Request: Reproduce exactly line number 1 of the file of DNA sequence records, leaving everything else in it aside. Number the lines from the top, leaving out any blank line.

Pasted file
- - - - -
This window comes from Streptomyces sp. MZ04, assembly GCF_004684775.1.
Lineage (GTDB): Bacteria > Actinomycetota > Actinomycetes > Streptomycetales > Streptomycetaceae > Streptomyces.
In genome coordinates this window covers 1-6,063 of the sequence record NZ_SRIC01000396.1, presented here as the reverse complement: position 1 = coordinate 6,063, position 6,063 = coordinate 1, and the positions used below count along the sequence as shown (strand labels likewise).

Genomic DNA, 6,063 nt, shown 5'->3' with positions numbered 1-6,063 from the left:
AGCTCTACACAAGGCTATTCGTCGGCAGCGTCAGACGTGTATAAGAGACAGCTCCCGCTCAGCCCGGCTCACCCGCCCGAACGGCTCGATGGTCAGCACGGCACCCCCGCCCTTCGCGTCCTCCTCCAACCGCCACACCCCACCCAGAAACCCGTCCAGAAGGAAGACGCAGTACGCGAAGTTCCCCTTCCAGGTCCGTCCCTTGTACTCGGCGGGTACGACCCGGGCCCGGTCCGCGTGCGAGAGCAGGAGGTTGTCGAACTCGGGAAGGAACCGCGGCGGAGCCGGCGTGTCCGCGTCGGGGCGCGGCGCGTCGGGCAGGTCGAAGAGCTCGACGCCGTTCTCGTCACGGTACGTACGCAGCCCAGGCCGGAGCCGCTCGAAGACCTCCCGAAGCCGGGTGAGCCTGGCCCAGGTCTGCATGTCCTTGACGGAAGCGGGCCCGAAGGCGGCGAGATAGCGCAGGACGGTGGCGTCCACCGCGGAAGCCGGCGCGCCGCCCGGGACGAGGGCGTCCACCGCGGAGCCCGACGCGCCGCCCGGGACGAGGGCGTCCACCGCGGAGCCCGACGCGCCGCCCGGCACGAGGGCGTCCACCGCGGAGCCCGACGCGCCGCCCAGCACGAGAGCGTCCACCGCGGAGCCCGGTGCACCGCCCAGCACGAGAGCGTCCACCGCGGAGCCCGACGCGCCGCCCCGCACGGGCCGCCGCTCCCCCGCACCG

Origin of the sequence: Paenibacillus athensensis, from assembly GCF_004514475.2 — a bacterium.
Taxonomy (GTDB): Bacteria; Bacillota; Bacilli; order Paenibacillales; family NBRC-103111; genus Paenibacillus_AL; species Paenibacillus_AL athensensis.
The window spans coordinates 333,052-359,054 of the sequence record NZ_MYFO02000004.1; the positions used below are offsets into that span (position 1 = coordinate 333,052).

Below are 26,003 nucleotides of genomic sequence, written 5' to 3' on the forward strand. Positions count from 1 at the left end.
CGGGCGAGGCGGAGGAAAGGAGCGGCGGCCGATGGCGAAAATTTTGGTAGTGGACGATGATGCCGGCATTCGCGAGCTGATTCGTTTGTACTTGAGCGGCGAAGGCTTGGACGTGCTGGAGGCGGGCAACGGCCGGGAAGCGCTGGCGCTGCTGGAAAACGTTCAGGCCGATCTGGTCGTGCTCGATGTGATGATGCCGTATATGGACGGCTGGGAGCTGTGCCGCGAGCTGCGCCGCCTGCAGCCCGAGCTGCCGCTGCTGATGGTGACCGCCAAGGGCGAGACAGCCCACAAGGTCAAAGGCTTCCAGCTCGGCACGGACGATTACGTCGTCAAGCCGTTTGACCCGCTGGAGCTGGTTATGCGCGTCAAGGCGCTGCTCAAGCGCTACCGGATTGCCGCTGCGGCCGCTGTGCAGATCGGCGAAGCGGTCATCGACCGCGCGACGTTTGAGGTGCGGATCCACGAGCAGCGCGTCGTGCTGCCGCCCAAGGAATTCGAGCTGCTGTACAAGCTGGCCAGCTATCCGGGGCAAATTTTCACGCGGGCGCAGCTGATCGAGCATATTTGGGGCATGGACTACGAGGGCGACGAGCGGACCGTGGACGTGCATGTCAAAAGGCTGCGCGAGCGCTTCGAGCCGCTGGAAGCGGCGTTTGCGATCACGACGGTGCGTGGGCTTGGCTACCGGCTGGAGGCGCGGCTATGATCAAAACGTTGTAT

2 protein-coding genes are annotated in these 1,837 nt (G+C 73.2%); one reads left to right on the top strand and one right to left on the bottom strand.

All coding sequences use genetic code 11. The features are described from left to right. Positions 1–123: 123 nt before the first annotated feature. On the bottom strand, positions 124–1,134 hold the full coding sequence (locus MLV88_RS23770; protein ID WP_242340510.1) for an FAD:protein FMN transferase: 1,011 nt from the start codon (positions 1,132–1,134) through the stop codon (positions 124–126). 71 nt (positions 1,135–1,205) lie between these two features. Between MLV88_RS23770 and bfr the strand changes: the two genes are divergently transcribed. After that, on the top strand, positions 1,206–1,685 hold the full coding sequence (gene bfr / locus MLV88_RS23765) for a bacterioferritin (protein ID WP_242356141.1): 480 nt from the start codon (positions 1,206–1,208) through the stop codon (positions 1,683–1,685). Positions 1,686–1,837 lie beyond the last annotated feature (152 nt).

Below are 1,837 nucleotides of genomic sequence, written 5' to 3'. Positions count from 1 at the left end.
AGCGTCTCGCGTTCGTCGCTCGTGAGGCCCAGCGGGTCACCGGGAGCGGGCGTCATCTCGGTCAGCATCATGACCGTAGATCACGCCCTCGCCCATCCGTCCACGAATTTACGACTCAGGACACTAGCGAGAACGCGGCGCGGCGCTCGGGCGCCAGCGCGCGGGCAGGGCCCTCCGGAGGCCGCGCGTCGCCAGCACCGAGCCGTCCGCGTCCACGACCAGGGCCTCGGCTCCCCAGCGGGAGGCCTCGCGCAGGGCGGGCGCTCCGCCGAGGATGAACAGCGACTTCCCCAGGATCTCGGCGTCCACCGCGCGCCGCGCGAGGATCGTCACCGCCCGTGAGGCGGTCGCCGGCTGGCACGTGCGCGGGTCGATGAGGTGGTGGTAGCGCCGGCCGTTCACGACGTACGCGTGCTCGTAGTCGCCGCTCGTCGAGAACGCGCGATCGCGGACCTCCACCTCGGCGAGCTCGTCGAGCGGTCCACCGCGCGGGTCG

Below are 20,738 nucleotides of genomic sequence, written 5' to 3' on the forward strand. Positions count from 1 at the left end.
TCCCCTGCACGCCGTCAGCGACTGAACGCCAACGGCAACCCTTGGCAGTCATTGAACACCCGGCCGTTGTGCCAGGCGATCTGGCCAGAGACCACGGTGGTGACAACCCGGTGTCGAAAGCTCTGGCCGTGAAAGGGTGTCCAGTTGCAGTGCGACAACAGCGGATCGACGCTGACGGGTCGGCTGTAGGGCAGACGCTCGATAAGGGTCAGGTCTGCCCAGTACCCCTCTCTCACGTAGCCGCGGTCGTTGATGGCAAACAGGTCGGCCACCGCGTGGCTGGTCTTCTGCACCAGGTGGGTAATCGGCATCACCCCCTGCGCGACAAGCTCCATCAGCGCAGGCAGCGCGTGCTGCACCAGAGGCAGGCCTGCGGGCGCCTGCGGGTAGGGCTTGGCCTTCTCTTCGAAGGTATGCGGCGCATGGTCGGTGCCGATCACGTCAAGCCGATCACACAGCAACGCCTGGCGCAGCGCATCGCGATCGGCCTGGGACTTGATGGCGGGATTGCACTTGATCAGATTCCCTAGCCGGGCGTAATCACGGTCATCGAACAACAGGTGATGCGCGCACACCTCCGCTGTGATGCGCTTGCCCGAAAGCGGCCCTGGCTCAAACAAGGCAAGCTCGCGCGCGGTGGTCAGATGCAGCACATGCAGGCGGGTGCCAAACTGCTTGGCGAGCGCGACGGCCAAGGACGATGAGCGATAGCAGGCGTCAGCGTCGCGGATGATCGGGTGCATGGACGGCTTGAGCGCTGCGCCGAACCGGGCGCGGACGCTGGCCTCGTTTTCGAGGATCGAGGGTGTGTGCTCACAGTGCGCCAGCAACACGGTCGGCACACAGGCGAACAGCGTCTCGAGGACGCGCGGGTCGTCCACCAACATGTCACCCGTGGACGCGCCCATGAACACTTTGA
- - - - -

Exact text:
This window comes from Streptomyces sp. MZ04, assembly GCF_004684775.1.